Once human resources or managers have created or obtained the knowledge, they need a system for retaining it within the organization.
It should be recorded or stored in a place where it will be accessible to other employees in the future. Many companies achieve this goal by using intranet systems.(The organizational learning gurus would call these “knowledge management systems.”)
Finally, the new organizational knowledge must be transferred from the individual communities to the entire organizational community.
Some methods for transferring information are simple, like conducting training or writing articles to share online. But it’s important to also use the insights to inform your business processes.
Remember our Toyota example above? The managers who solved the problem of the leaky oil gasket didn’t just find out why the gasket was leaking. They used that information to change how they purchase gaskets in the future.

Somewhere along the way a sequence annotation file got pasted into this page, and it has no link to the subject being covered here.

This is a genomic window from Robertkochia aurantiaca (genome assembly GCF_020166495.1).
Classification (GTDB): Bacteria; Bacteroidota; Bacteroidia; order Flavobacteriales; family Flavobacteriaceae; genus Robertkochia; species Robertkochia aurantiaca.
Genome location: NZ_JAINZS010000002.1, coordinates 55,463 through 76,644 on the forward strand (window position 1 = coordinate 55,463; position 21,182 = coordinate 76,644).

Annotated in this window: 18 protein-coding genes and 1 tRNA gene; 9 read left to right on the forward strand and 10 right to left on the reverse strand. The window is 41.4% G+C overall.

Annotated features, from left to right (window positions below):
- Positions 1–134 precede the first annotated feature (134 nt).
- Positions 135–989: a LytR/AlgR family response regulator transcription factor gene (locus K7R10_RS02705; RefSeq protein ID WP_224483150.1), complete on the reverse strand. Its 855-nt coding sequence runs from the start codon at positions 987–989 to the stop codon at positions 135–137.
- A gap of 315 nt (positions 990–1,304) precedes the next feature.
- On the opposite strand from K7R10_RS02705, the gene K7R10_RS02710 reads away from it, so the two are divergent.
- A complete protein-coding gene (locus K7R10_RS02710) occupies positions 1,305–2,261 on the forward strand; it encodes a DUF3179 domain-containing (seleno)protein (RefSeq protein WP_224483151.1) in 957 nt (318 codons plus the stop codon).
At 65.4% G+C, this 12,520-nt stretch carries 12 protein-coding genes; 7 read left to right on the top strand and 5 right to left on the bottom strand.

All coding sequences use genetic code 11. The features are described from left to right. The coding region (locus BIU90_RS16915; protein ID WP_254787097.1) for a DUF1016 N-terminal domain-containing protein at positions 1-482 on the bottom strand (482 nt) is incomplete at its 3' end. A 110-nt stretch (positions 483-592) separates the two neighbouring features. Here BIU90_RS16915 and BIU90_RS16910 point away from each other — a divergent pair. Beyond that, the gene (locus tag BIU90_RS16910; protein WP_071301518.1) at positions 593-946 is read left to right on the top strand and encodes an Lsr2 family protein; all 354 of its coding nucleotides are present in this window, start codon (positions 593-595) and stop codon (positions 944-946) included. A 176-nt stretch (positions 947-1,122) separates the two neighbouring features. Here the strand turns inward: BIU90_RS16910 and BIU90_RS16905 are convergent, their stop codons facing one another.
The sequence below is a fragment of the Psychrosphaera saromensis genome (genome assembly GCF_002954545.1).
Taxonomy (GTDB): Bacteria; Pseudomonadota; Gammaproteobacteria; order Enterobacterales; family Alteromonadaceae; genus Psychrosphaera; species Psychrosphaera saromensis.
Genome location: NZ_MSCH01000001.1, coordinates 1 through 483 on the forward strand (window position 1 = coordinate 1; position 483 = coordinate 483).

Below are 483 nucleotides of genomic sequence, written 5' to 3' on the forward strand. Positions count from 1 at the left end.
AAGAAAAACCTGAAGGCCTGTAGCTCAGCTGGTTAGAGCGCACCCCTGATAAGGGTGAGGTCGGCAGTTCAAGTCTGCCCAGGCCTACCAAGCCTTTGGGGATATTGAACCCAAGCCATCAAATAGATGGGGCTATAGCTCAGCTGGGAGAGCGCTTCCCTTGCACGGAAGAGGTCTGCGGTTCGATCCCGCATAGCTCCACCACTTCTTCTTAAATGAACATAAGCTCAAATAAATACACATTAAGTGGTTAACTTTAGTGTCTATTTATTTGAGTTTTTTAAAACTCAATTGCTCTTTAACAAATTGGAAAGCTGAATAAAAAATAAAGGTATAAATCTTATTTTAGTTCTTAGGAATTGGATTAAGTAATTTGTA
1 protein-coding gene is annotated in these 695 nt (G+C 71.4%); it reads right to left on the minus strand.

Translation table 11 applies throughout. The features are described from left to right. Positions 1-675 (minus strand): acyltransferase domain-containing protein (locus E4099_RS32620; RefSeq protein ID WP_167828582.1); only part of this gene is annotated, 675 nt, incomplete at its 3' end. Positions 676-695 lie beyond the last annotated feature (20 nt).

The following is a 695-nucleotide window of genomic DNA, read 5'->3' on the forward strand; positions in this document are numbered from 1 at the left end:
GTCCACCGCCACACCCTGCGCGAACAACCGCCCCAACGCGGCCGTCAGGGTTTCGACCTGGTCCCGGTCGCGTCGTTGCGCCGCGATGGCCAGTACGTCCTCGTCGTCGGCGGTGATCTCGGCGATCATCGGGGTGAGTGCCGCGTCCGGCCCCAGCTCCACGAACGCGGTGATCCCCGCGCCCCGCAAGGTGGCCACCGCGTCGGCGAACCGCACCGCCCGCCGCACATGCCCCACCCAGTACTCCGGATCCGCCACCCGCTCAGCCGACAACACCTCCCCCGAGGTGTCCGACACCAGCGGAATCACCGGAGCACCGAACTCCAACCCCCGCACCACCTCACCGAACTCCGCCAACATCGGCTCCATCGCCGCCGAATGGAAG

By using the new knowledge base to inform decision-making, design efficiency routines and change processes, managers can transfer their individual knowledge to the organization as a whole.
Think of organizational learning as the comprehensive knowledge-sharing structure within the organization. Individual managers or groups of employees are all learners and can become assets. They share that information with the business, which then uses it to change its practices.
This is how businesses thrive in a changing environment and achieve long-term success.